Things to do
Here are four tip tips to help you be more mindful:
1. To bring yourself out of auto-pilot, we were taught a mini-meditation to use at work or in a stressful situation. The objective is to make you more mindful of how you want to be. It follows the handy mnemonic of SOBER.
STOP what you are doing and move your body into an upright position – this helps bring you into the present moment
OBSERVE the sensations, thoughts and feelings you are experiencing right now
BREATHE consciously, tuning into your breath
EXPAND your awareness to notice any tension or discomfort in your body, and relax those areas with each breath
RESPOND to whatever happens next, with awareness, openness and kindness
“You can’t stop the waves but you can learn to surf.”
2. You might like to try one of the many mindfulness apps that are available. I use the one given to me on the course, but a popular one available on all the app stores is HeadSpace.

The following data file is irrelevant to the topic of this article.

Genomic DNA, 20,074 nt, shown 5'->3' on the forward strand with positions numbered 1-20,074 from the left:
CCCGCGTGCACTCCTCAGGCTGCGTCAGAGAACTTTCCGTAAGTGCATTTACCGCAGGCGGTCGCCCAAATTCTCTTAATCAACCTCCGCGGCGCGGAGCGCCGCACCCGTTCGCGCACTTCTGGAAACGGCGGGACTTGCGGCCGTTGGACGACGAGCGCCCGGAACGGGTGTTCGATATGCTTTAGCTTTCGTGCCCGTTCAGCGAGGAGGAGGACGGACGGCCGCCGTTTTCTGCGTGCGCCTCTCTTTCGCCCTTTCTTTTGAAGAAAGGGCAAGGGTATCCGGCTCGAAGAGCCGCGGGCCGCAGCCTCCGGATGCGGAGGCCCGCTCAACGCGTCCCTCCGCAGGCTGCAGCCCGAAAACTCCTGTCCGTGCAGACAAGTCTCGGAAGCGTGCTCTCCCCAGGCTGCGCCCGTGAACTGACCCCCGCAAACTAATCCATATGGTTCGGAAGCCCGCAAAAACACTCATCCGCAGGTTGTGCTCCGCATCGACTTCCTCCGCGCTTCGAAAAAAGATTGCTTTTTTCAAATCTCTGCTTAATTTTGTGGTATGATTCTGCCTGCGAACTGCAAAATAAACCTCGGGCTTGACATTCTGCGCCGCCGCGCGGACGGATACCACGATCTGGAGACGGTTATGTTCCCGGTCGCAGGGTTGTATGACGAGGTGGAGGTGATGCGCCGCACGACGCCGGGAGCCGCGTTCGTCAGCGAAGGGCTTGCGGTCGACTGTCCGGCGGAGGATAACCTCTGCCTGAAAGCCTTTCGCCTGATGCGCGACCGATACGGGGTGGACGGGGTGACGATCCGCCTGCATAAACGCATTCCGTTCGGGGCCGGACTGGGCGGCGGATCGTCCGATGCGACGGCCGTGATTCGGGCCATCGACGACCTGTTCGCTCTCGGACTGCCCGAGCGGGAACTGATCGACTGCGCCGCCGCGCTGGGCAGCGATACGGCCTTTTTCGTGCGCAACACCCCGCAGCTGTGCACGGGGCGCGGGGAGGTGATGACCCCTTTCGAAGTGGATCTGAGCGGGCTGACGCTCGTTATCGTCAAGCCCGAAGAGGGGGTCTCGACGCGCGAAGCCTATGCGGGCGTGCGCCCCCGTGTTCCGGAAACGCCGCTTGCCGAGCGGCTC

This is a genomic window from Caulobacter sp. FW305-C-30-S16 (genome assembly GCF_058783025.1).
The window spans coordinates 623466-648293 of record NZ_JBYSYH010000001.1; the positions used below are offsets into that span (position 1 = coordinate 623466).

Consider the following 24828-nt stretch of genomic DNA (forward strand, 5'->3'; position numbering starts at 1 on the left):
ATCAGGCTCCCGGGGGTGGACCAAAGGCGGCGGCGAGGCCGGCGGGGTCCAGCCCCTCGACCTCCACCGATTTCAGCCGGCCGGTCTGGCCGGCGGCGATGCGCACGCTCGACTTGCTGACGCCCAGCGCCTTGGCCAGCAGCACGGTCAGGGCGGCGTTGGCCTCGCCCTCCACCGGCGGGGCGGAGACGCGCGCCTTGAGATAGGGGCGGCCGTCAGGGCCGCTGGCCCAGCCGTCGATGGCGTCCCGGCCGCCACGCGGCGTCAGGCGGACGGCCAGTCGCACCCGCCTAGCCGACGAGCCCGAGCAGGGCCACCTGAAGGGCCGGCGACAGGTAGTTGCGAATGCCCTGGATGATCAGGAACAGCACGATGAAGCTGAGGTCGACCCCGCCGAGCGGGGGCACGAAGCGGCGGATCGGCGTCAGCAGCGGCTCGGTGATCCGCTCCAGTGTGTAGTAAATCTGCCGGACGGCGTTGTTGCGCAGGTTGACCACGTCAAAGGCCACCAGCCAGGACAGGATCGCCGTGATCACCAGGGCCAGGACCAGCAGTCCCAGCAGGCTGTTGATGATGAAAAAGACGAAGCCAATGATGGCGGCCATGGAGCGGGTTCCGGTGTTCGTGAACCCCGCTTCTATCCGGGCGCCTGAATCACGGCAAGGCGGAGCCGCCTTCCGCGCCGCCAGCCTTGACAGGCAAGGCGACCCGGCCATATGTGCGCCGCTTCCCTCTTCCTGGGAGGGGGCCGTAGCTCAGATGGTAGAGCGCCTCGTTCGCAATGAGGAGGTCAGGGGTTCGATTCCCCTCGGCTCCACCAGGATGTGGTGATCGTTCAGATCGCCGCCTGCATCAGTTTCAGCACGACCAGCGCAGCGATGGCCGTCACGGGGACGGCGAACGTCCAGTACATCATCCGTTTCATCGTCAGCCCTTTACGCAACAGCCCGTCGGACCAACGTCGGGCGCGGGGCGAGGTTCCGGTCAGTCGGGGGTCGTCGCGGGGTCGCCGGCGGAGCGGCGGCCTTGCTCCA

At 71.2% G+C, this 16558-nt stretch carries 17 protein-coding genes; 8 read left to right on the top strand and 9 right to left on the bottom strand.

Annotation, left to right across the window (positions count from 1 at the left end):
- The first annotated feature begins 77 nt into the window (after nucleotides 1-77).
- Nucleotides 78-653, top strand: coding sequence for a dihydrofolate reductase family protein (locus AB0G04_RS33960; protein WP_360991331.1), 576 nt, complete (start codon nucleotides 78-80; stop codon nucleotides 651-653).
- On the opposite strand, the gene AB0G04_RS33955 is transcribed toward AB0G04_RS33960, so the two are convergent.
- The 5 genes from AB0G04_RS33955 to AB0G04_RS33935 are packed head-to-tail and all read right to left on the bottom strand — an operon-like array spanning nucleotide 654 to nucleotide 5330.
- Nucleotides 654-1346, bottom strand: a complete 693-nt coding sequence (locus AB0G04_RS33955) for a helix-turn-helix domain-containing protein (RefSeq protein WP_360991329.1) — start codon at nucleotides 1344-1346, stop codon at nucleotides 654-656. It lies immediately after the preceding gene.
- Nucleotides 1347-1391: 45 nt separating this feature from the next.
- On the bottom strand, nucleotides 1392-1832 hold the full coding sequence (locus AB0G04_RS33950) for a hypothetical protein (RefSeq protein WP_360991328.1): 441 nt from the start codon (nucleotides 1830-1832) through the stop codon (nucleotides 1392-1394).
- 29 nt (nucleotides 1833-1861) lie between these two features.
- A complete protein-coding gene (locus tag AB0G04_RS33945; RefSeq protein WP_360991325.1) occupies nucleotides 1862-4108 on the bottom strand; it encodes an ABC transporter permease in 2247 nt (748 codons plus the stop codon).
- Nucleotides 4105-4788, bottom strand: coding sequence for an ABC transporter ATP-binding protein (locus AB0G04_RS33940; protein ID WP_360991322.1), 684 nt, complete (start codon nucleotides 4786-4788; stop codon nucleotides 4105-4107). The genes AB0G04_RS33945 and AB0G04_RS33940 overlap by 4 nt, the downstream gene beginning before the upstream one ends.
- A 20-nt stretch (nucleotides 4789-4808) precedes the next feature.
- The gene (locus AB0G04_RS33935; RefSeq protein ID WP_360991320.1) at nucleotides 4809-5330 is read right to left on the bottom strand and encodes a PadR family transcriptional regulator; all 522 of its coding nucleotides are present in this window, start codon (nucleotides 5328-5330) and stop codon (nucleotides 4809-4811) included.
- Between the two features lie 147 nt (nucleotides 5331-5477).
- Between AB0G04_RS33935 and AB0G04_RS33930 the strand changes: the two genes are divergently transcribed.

3. Live in the moment.
Research conducted in 2010 by psychologists Matthew A. Killingsworth and Daniel T. Gilbert of Harvard University showed that people spend 46.9% of their waking hours thinking about something other than what they’re doing, and this mind-wandering typically makes them unhappy.
They found that people were happiest when making love, exercising, or engaging in conversation. They were least happy when resting, working, or using a home computer.
“Mind-wandering is an excellent predictor of people’s happiness,” Killingsworth says. “In fact, how often our minds leave the present and where they tend to go is a better predictor of our happiness than the activities in which we are engaged. Many philosophical and religious traditions teach that happiness is to be found by living in the moment, and practitioners are trained to resist mind wandering and to ‘be here now. These traditions suggest that a wandering mind is an unhappy mind.”
4. Make a list of every daily activity you undertake, from the moment you get up to when you go to bed. Then ask yourself whether these tasks are nourishing or depleting to you. This will (hopefully!) force you to spend enough time on the things you love.